As technology advances hackers employ increasingly complex schemes to penetrate organizations’ cyber defenses and wreak havoc on the system. To prepare for this evolving threat you have to get into the mind of the hacker—you have to think like they do. And the best way to do this is by performing an internal penetration (pen) test.
Cyberattacks are increasing in scale, scope, and complexity with every passing day. As hackers and their attack methods become more sophisticated your business must respond in kind or else have your security perimeter overwhelmed.
Just as schools and workplaces test fire alarm systems throughout the year, companies implement penetration testing, or pen testing, to confirm that the security protocols sufficiently protect the network, systems, and facilities to the greatest extent. Pen testing isn’t just a means of bolstering shareholder confidence or fulfilling industry standards; rather, it’s also a way of preventing attacks through a proactive security policy. Looking to learn more about the pen test certification process? Our experts can help. Read on to learn more now!
Today, cyber-attacks on organizations are almost unavoidable given the prevailing circumstances in the cyberworld. Despite the proliferation of cybersecurity regulations all over the world, security breaches continue unabated. It’s become imperative for organizations to take measures to test the controls that are supposed to secure their networks to see if they are working. One of these measures is penetration testing.
Be Proactive! While the phrase sounds like a self-help slogan, it’s also the key phrase when it comes to current cybersecurity best practices. Rather than waiting until an attack occurs, more and more companies are turning to ethical hacking and, in particular, penetration testing to secure their cyber environments. Penetration testing enhances risk management plans by revealing preventable cyber-attacks. Learn about the different types of pen testing and how they can secure your business with this comprehensive guide. Read on now!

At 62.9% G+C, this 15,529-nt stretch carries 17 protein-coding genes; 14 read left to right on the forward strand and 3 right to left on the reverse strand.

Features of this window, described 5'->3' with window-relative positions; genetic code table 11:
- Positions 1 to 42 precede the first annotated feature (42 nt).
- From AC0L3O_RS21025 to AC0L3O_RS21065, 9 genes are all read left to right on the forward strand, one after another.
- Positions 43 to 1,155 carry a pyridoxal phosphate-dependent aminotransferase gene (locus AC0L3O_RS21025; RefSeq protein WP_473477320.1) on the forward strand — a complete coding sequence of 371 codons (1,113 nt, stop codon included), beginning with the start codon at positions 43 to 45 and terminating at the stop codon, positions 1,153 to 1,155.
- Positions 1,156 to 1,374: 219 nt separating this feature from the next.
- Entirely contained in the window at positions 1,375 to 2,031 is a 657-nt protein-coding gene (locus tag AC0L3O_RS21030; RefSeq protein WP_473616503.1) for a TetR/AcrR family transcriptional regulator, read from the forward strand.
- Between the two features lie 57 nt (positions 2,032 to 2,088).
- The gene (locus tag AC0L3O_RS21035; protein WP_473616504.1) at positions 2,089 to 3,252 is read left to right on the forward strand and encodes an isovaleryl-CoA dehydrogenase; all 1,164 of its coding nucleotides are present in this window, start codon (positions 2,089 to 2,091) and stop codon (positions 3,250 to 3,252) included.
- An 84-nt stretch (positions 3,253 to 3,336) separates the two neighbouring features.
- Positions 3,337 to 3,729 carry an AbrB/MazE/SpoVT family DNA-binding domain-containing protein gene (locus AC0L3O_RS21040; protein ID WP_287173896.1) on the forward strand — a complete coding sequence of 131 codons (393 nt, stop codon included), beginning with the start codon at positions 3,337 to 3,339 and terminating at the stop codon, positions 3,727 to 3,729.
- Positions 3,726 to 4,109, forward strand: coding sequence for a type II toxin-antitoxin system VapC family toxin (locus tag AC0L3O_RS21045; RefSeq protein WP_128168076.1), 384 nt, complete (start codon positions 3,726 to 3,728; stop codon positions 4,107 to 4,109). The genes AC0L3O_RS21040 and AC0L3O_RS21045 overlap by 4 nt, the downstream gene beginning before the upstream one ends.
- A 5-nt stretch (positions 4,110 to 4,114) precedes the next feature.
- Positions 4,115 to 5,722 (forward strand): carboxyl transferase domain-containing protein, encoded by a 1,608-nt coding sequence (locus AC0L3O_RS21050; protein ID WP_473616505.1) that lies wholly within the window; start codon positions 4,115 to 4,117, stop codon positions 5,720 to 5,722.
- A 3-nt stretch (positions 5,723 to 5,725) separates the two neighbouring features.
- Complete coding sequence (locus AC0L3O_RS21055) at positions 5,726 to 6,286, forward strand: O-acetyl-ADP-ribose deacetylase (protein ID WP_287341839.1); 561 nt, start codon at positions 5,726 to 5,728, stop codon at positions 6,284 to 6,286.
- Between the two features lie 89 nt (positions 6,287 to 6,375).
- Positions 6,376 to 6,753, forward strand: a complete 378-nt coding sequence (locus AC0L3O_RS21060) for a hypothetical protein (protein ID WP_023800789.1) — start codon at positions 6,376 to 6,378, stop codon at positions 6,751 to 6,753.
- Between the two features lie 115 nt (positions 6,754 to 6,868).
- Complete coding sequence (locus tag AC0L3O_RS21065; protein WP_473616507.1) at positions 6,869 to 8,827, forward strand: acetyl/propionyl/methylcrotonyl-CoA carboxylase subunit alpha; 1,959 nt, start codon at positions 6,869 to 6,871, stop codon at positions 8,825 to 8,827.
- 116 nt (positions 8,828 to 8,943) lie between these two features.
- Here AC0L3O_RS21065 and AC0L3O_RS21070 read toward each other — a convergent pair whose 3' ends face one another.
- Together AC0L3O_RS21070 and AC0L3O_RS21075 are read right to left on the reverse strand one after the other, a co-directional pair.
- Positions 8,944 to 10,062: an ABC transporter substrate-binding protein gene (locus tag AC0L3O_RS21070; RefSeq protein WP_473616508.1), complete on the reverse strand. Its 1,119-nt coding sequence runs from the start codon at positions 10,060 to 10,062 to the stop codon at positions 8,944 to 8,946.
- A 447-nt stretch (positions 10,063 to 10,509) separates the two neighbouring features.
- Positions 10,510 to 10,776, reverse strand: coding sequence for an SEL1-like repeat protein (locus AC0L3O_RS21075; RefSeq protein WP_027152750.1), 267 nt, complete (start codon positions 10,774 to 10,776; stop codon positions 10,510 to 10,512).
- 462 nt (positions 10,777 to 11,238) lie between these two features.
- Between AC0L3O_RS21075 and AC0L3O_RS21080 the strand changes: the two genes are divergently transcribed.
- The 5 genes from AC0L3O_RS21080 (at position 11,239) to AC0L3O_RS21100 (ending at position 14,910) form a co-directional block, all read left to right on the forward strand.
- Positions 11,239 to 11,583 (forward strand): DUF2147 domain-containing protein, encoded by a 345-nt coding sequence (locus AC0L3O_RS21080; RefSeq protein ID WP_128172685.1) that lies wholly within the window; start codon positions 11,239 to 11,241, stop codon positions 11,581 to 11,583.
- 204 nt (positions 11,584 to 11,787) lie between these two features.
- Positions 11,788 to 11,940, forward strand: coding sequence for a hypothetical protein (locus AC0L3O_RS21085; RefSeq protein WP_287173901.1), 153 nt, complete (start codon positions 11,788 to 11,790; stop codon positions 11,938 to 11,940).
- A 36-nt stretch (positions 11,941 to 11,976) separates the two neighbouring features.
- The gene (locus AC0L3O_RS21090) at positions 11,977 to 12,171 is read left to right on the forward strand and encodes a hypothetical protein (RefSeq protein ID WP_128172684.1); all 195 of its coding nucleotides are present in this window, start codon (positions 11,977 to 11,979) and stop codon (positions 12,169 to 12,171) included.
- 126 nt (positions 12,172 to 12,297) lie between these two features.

Starting and running a business is expensive and the expenses do not stop even after your company is making a profit. You have to consider materials, costs of labor, facilities, and equipment just to name a few of the many expenses you have to cover. Another crucial purchase you must consider is that of cybersecurity for your company.
Data security gets a bad rap. What with massive data breaches plaguing news headlines every few months and the number of affected people increasing each year, you’d think that security experts don’t stand up against the hackers and malware of today. But there’s a piece missing to this story.
Most data breaches are a result of not upgrading the security systems until after a breach happens. It’s a tale heard in the security sector time and time again. A massive data breach is reported, a data security firm is hired to mitigate further issues, and millions of Americans are left to settle up with their exposed data.
To avoid this, proper security auditing and mobile penetration testing are two ways companies can adequately secure their operations. And when it comes to companies with a mobile app, mobile pen testing is particularly crucial.
When conducting experiments, scientists will carefully set up control measures to provide parameters for results. These controls help define the outcome by marking what ways the experiment did or did not meet expectations.
Likewise, as you decide to gauge the effectiveness of your security, you will set up parameters that will help drive results. A penetration scan or a vulnerability assessment can help you evaluate the performance of your system.
This guide below will lay out in detail the difference between the pros and cons of penetration tests and vulnerability assessments, their differences, and why you might choose one or the other.
No matter what business you’re in, one of the most important (and worrisome) aspects from a technology standpoint is keeping your data secure. Not to mention that of your customers. But the unfortunate reality is that hackers are working day and night to break into systems and gain access to valuable financial, health, or intellectual property-related data. The question is, how do you figure out where (and how) they might get into your systems, so you can set up barricades ahead of any cyber attack?